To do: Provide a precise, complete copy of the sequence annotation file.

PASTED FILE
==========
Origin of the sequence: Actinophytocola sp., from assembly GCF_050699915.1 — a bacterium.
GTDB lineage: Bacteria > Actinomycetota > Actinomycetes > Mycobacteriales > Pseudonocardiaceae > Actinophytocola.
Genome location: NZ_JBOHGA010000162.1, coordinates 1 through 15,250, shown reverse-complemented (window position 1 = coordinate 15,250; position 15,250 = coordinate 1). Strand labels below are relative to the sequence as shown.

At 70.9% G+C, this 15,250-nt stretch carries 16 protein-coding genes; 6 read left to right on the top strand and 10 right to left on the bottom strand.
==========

Origin of the sequence: Actinophytocola sp., from assembly GCF_050699915.1 — a bacterium.
GTDB lineage: Bacteria > Actinomycetota > Actinomycetes > Mycobacteriales > Pseudonocardiaceae > Actinophytocola.
Genome location: NZ_JBOHGA010000162.1, coordinates 1 through 15,250, shown reverse-complemented (window position 1 = coordinate 15,250; position 15,250 = coordinate 1). Strand labels below are relative to the sequence as shown.

At 70.9% G+C, this 15,250-nt stretch carries 16 protein-coding genes; 6 read left to right on the top strand and 10 right to left on the bottom strand.